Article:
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Don't tax sugar - it doesn't make you fat. Gluttony does

Obesity is about self-control – and most of us no longer have any

11 January 2014

9:00 AM

11 January 2014

9:00 AM

If there is one characteristic that accounts for the deep unattractiveness of the modern British, it is their lack of self-control. It is not merely that they lack such self-control as they scream their obscenities in the street, eat everywhere they go, and leave litter behind them: it is that they are actively opposed to self-control on grounds of health and safety. They are convinced that self-control is the enemy of self-expression, without which their existences would be poisoned as if by an unopened abscess.

Therefore the notion, increasingly propounded in the press and elsewhere, that sugar is an addictive substance will be music to their ears — or rather junk food to their stomachs. Not only is self-control bad for you, it has been proved (by science) to be impossible. Further good news is that fatness is genetic. To adapt Blake slightly:

Every night and every morn
Some to obesity are born.

Never has Man’s eternal urge to excuse himself received so much authoritative support.

But as we dispense with these comforting illusions, we must be careful not to be dishonest ourselves. Obesity is a problem; and while it is increasing elsewhere, for example in France, the British are now among the fattest people on earth. It is particularly a problem in the poorer half of the country, whose economy is like that of the Soviet Union with takeaway pizza. Hospitals now have to have special scales and operating tables to deal with patients twice as big as their parents’ generation. The rich are different; they not only have more money but are slimmer — though they, too, are growing fatter. It is true also that there are genetic predispositions to fatness and to Type II diabetes. Likewise that, ever since the Nixon administration’s directive that the prepared-food industry should use less fat in its products for the sake of our health, the sugar content of such food has been rising and huge subsidies have been paid to the farmers of the United States in effect to produce cheap fructose, the nutritionists’ current bête noire.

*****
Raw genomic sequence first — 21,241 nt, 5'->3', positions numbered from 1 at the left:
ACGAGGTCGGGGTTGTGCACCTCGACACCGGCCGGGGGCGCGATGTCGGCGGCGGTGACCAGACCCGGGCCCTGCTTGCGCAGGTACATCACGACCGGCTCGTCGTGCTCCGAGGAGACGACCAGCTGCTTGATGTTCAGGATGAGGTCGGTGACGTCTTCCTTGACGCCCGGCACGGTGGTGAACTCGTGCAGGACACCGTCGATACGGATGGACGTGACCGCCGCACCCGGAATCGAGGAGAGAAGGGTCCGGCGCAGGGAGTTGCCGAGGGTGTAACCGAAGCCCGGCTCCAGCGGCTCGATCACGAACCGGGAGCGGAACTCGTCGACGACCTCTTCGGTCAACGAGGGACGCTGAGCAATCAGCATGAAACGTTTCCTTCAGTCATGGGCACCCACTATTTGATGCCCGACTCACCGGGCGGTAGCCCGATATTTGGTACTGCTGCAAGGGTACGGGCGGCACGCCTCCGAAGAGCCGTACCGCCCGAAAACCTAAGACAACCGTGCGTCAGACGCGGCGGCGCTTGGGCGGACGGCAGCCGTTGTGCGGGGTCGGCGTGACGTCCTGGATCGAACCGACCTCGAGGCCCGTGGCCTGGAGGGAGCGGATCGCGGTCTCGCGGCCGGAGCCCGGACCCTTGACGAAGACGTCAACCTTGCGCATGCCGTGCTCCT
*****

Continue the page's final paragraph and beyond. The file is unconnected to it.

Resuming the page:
But none of this abrogates each person’s responsibility (and ability) to control himself. After all, not everyone in even the most depressed area is fat, and while you can lead a single mother to Coca-Cola, you can’t make her drink. I have no fixed objection to government efforts to influence our diet, but the dream of a dictatorship of nutritionists — the enforced monopoly of a diet so perfect than no one will have to choose — seems to me a dangerous chimera. There have been fashions in nutrition as in everything else.

It is worth reflecting on why the British are the fattest people in Europe. After all, everything that they eat is available elsewhere. The answer is not that the British are poorer or more likely to be unemployed than others; it is that their culture is debased. Their belief that self-control is either psychologically harmful or impossible is a laissez-passer for bad habits.

About a fifth of British children eat a meal with another member of their household less than once a week. The results, both social and nutritional, may easily be imagined. Children become hunter-gatherers in their own homes; they eat what they find and what they find is junk. Their meals become nasty, solitary, British, short — and frequent. The elementary social discipline of eating with others is lost to them (even hunter-gatherers eat in bands). A little later in life, the Englishman’s street becomes his dining room, which is why our streets are so littered with the detritus of hastily consumed junk food. Were it not for smoking, the British would be even fatter.

Fat is indeed a feminist issue: but not in the original sense. Mothers, assisted by neglectful fathers, are passing on their parental incompetence from generation to generation. Scores and possibly hundreds of billions of pounds of public expenditure have finally made the dream of the political class come true: people have become the product of their environment, all needful of official assistance. When young offenders were given vitamin supplements in their young offenders’ institution, their behaviour improved.

However, if the British people wait for the government to help them lose weight, or better still not to become fat in the first place, they will be waiting a very long time. What is needed is more akin to a religious revival than to government fiat. I beseech you in the bowels of Christ, must you eat that muck? Or, alternatively, go to the ant, thou sluggard, consider her ways and be wise.

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